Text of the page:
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Australia has an inequality problem, not a ‘welfare problem’

Australia doesn’t have a “welfare problem”. What we have is an inequality problem. And there’s some clear reasons for it.

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First, secure and affordable housing is becoming harder to find. With the Australian housing market among the most expensive countries in the world, social housing waiting lists have swelled to 180,000 households. Yet public investment in social housing is at an all-time low.

Housing un-affordability continues to cause a wider range of people to become homelessness than ever before, including older women and tertiary students – members of the ‘middle classes’.

Housing un-affordability continues to cause a wider range of people to become homelessness than ever before, including older women and tertiary students – members of the ‘middle classes’.

Results of the most recent census in 2016 show the number of homeless people is growing significantly. It estimated that 116,427 people were homeless in 2016, which was an increase of 13.7 per cent compared with the 2011 census, which was a 14.2 per cent up on the 2006 census. It’s likely those numbers have climbed since then.

Changes in the job market have also had a big impact. Jobs growth was almost stagnant from 2008 to 2017 due the Global Financial Crisis, and there’s currently only one job for every eight job seekers.  In addition, the share of low-skilled jobs is gradually shrinking, which is making it even harder for people who are already unemployed to compete for jobs.

On top of that, those who need assistance have had it reduced. The unemployment benefit has not been increased in real terms since 1994, and anyone who is dependent on the payment has to live on just $39 a day. Overall these trends have meant that poverty is very much an Australian reality. A recent ACOSS report found there are more than three million people (13.2 per cent of the population) living below the poverty line, including 739,000 children (17.3 per cent).

Yet grumbling about welfare recipients has become a national pastime.

I’ve found the way the wider community blames people for being left out or locked out – as if poverty is somehow a personal choice – most troubling.

I’ve worked at both ends of the service spectrum – in community development with rough sleepers and public housing residents in Sydney’s inner city, and also at the policy level developing homelessness strategy for government. And I’ve found the way the wider community blames people for being left out or locked out – as if poverty is somehow a personal choice – most troubling.

The public seems to misunderstand why people end up without an income or a home, and explains away the persistence of homelessness by stigmatising and demonising those most in need. “Dole bludgers”, “leaners”, the “taxed nots” are just some of the names we use to refer to a growing group of people in our local communities who are struggling and living below the poverty line, surviving on charity and government welfare payments.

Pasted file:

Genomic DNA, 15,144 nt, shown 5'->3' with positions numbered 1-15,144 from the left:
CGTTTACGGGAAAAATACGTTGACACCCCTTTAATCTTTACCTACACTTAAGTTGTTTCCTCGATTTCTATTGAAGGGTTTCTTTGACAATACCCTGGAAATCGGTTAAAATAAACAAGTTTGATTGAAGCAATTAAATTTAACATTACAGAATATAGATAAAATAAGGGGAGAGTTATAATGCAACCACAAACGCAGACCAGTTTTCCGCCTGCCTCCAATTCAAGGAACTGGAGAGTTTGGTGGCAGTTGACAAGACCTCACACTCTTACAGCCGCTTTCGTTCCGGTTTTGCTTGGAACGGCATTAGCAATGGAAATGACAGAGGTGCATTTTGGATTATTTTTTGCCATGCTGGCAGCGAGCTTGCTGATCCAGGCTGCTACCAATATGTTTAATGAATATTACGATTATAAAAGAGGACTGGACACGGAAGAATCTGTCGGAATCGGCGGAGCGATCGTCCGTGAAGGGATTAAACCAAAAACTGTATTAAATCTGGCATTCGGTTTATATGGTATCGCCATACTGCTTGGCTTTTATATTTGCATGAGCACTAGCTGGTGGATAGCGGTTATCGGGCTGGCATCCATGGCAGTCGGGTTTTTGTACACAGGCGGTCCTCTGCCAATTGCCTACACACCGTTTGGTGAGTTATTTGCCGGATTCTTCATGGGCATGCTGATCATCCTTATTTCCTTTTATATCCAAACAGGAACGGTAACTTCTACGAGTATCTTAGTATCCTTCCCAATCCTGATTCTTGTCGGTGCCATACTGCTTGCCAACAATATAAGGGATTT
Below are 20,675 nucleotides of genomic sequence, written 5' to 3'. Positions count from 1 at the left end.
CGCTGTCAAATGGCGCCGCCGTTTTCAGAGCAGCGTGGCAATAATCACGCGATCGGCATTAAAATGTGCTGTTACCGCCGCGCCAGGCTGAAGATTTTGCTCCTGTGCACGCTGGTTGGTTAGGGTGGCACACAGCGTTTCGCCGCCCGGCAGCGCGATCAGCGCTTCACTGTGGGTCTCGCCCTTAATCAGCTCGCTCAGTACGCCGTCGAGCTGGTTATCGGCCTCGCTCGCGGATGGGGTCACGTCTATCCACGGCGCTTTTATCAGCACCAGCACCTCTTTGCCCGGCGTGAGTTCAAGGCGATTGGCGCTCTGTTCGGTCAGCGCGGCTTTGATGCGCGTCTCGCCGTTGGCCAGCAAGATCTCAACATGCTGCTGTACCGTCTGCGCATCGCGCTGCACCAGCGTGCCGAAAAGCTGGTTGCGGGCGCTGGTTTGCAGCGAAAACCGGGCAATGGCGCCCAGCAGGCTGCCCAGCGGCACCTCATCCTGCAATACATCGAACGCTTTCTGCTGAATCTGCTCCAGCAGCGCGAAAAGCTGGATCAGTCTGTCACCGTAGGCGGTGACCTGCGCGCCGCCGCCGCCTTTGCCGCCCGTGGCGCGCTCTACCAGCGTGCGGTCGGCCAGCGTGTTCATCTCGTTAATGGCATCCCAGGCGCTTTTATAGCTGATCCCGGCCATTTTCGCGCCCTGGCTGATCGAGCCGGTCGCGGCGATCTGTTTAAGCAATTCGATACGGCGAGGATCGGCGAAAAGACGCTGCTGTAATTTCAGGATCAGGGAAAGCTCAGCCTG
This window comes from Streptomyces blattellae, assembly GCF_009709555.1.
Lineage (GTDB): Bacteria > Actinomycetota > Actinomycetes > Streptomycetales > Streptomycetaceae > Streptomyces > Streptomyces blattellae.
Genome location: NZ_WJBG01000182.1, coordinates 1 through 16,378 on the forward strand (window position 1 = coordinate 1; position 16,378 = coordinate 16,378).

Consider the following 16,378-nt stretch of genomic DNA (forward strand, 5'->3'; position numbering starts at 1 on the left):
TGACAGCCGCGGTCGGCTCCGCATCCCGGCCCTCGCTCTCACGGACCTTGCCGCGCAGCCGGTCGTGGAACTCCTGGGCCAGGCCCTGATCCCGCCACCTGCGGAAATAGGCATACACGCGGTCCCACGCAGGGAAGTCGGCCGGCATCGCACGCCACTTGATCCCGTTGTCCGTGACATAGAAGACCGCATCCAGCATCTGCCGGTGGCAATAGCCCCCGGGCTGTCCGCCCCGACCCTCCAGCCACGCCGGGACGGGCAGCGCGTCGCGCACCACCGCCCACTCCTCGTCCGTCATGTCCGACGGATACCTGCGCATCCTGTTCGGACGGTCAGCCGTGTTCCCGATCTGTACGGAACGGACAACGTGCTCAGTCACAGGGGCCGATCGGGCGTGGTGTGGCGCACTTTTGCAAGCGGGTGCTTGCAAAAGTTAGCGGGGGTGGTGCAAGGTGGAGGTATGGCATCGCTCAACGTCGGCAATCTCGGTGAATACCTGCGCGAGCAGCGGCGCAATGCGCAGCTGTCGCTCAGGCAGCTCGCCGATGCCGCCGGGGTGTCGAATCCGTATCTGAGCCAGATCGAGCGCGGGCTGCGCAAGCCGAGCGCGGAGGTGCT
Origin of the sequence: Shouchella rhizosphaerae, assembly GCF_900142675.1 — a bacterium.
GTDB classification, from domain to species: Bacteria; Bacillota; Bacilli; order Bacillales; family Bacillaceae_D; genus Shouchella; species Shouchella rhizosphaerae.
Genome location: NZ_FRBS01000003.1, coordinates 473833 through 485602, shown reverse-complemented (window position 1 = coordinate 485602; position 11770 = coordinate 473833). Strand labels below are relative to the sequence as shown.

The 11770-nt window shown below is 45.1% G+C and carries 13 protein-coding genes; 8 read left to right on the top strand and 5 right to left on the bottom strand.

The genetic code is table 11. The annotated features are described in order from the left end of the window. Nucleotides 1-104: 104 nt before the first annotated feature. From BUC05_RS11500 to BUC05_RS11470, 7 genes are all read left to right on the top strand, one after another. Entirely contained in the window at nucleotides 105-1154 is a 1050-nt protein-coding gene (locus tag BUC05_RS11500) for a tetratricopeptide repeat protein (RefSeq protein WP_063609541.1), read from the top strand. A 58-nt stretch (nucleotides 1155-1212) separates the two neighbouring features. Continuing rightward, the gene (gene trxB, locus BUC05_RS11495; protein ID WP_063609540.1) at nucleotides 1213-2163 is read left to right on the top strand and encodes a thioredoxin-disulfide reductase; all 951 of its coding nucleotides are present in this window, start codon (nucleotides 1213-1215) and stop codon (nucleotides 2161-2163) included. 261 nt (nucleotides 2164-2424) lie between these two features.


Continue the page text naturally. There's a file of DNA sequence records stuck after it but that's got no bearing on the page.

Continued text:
Although homelessness has increased across the nation, a person’s poverty and reliance on social security payments is still too-often framed as a personal failure, rather than the result of deficits in our social and economic systems which make homelessness impossible to avoid for many people.

I’m encouraged by a number of individual churches that have been working for decades to provide support and assistance to people who are doing it tough, with Wayside Chapel in Sydney’s Kings Cross probably the best known.

Every day, the CEO of Wayside, Jon Owen, and his team see and touch the Australian face of marginalisation. Owen speaks eloquently about the need to avoid the twin traps of pathologising people as either “sick” or as morally bad.

“We need to rethink the language we use around homelessness,” he recently wrote in his weekly Inner Circle blog post. “On our website, we say that we ‘live on the intersection between love and hate, the intersection between faith and no faith, between the haves and the have nots, the housed and the homeless, the sick and the well.’

“That’s why we offer a judgment-free space. We welcome all who come in, some on the worst days of their lives, not as a problem to be solved, but as a person to be met.”

Why, then, are so many people living below the poverty line, and so many without a roof over the heads? Because we accept it.

Perhaps a focus of the bigger picture is what is needed. The problems facing these communities are incredibly complex, and are often both material and psychological. Childhood trauma can make life overwhelming. Losing a job, living with a disability or mental illness, or leaving a violent partner can quite easily push someone into homelessness quickly and unexpectedly. When one or two things go wrong, the effects can snowball and bury you alive.

We live in a rich country that enjoys enormous wealth by global standards, and an economy in which there is enough for everyone.

Why, then, are so many people living below the poverty line, and so many without a roof over the heads? Because we accept it. We are in denial about how easily it could happen to any of us.

Australia doesn’t have a welfare problem; we have an inequality problem. Isn’t it time we rethink who we are blaming, and consider how we can invest in people and communities so that no one misses out?

Natalie Lammas Williams is a social policy adviser and the Chair of Common Grace. She will be moderating aconversation with Jon Owen, CEO of Wayside Chapel, at ‘What’s the Story,’ an event being held at the Williams Street Studios in Fairlight, this Saturday 10 November, 7.30pm.

 

 

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